Charges kick in once an individual is treated in an ambulance while they're being transported to the hospital.

    "So these frequent flyers refuse transportation after we treat them, even though we always recommend that they see a doctor," Salas said.

    Manipulation and solution
    Others are manipulating the system differently, according to Dr. Denis Pauze, an emergency room doctor at the Inova Fairfax Hospital in Falls Church, Va.

    Pauze said one big misconception many people have is that coming to the hospital in an ambulance will get them faster access to a doctor.

    "There are cases of people so frustrated waiting to see a doctor that they have left the ER to call 911," Pauze said. "They think they can jump the line if they're brought in by a paramedic."

    In reality, Pauze said anyone with a non-emergency situation who is brought into ER will be asked to wait anyway while emergency cases are first evaluated.

    Shreveport, La., fire department chief Brian Crawford, whose EMS crews responded to 26,300 medical calls last year, said departments around the country are working to find a solution to the problem.

    He said public education is key to curbing abuse of 911. Also, his department and others across the country are testing a "nurse triage" system, in which a nurse will evaluate 911 calls and decide the appropriate level of emergency response.

    "We've found that the cost savings offset the cost of employing a full-time nurse," he said.

    "This is a delicate issue," said NAEMT's Johnston. "We don't want to come across as insensitive, but as EMS costs increase, it's leading to closures of ambulance services around the United States."
     
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    Last edited: Oct 2, 2009
  2. Dis
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    Just more proof that people suck...
     
  3. mskafka
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    mskafka Silver Member

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    :rofl:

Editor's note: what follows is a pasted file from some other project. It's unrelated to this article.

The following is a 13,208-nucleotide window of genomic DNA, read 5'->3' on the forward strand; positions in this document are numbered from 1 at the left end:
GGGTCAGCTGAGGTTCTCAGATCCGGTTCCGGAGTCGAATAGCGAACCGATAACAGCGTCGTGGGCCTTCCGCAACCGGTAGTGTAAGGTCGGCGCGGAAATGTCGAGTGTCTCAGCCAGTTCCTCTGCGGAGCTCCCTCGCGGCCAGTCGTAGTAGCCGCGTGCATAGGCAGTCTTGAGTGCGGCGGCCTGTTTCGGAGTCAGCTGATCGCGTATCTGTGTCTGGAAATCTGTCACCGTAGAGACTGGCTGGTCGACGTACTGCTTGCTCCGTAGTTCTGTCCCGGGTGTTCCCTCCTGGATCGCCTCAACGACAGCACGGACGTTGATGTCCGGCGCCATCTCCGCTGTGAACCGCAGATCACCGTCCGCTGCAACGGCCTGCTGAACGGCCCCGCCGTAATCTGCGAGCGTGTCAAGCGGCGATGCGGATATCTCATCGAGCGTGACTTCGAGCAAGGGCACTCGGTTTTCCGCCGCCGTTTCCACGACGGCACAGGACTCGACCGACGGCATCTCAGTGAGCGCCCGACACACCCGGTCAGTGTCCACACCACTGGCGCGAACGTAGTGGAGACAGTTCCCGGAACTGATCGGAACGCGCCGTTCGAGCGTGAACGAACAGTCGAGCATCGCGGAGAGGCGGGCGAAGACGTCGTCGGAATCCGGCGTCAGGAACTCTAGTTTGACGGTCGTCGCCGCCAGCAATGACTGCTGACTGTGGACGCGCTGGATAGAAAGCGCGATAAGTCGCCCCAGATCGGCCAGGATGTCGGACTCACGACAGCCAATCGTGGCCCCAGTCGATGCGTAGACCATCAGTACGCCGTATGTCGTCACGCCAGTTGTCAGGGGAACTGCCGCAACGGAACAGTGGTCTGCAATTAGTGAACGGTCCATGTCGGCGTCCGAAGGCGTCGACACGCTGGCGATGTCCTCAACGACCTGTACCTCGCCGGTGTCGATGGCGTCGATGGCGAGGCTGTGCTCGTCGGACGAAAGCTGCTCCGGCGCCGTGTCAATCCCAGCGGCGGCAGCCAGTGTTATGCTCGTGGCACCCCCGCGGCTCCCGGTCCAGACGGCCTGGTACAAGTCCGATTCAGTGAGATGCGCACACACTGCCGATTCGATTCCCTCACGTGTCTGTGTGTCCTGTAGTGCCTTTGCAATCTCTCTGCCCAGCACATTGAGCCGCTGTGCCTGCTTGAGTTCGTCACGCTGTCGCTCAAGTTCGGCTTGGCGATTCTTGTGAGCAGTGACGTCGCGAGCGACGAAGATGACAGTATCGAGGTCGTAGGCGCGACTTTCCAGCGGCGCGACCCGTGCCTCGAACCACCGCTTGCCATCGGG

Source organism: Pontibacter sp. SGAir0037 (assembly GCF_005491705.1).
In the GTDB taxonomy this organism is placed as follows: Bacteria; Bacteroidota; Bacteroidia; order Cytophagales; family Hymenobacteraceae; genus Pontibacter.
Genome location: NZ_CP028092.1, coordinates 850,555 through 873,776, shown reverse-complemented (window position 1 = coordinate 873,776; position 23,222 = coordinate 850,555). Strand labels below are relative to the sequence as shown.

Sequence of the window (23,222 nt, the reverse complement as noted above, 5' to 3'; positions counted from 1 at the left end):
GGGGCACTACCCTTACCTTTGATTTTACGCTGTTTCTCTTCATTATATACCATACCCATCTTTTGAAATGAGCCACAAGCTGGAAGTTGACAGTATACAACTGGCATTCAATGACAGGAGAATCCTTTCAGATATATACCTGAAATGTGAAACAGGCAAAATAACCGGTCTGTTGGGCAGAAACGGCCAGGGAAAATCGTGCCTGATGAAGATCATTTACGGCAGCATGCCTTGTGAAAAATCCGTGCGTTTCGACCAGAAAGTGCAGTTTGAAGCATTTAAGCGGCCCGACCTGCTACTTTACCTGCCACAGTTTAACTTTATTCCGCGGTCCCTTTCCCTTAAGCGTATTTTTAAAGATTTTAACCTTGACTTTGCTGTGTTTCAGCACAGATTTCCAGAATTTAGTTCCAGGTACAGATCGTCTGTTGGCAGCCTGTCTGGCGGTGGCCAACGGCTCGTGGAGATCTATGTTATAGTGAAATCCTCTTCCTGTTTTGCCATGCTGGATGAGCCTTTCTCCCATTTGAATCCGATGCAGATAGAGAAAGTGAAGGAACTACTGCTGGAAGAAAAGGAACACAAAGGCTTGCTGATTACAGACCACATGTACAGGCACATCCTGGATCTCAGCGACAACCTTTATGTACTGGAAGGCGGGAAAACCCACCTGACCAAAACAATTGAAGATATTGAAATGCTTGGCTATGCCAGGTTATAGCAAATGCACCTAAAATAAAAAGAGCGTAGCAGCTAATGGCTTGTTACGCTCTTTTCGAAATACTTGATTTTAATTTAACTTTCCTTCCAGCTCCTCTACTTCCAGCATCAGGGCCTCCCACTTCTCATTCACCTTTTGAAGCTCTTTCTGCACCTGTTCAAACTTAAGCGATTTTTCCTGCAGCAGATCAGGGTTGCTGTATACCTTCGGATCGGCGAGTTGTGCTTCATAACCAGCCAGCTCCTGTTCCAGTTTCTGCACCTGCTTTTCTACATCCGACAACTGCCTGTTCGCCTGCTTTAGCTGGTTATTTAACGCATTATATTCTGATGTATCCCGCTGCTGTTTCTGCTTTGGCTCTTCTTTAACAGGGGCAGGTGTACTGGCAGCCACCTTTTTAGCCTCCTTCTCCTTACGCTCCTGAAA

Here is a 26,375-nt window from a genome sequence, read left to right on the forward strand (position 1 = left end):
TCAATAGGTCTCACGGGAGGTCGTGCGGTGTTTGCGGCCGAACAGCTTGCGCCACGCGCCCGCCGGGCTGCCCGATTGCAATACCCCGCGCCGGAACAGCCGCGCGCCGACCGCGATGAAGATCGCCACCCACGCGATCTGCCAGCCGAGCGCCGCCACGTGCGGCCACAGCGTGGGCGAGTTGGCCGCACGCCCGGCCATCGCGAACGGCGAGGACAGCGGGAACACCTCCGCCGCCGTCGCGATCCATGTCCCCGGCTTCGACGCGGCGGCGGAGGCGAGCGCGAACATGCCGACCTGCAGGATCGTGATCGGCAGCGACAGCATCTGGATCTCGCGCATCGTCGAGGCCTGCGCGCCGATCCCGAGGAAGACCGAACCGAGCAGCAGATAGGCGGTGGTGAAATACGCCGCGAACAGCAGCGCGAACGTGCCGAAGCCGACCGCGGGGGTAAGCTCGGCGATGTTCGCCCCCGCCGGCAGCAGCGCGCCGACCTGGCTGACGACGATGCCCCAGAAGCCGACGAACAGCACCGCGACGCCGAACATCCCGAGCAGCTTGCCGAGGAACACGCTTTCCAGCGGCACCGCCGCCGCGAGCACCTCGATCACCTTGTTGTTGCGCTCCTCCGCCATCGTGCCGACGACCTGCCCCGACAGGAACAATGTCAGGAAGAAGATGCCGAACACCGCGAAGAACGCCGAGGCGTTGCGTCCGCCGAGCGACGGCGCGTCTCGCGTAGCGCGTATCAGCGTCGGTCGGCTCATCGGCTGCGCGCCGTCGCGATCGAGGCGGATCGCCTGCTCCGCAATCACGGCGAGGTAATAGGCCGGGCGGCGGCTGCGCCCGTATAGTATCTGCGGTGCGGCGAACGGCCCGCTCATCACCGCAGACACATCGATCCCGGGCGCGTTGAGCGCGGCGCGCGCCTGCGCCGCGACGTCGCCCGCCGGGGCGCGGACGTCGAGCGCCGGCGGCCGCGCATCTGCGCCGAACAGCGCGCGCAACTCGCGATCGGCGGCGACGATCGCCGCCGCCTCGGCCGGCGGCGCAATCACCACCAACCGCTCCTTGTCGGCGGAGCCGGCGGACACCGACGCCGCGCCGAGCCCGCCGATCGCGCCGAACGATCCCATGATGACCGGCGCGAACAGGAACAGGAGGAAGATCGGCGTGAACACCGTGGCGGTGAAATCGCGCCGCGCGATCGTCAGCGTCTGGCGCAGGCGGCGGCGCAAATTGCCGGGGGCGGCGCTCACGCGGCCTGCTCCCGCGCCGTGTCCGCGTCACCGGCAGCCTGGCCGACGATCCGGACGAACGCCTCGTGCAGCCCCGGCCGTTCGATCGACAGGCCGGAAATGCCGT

4. Cecilie1200
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    Cecilie1200 Gold Member

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    I'm curious. These people who are using EMS when it's not really warranted . . . are they paying for it themselves, or is their insurance paying?
     
  5. Diuretic
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    Diuretic Permanently confused

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    That'd give the the shits no end. At least, being a copper, you can lock up the irritants :lol:

    But then you get idiots like me, having a heart attack, drove myself to hospital. I know, I know, damn stupid :redface:

    Here the ambulance service isn't covered by our national heatlh insurance scheme and if you want it you either subscribe to it directly or you make sure your private health insurance policy covers it.

    SA Ambulance Service
     
  6. Emma
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    Emma Evil Liberal Leftist™

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    I'm betting they don't pay, regardless if they're covered or not.

    I had an incarcerated strangulated bowel ... I drove myself to the ER (I admit it, not the smartest thing I've done) and was forced to wait because of a "trauma" being brought in by squad. The "trauma" was a stupid teenager who'd accidently shot a BB into his calf. A single BB, imbedded barely below the skin. By the time they actually got me back to see the doc, I was starting to develop peritonitis. Not good, and off to emergency surgery went I.

    My insurance refused to pay the surgeon, and only paid a fraction of the hospital bill because they were both "out of network". So I know they would have refused an ambulance charge. Their rationale was that I came in to the ER on one day, then returned the next day for admission for surgery---therefore it was "elective". Buncha numbnuts. That was the closest hospital to my apartment; I came to the ER very late in the evening and the surgery started just after midnight. And I had no choice of surgeons---he was the one on call that night. After fighting with them for months upon months... the surgeon finally wrote off a big portion of his bill.
     
    Last edited: Oct 3, 2009
  7. auditor0007
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    auditor0007 Gold Member

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    You really didn't need that surgery Emma; quit abusing the system.
     
  8. Emma
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    Emma Evil Liberal Leftist™

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    :lol:
     
  9. mskafka
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    mskafka Silver Member

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    No, you're not an idiot. But don't EVER, do that again. :razz: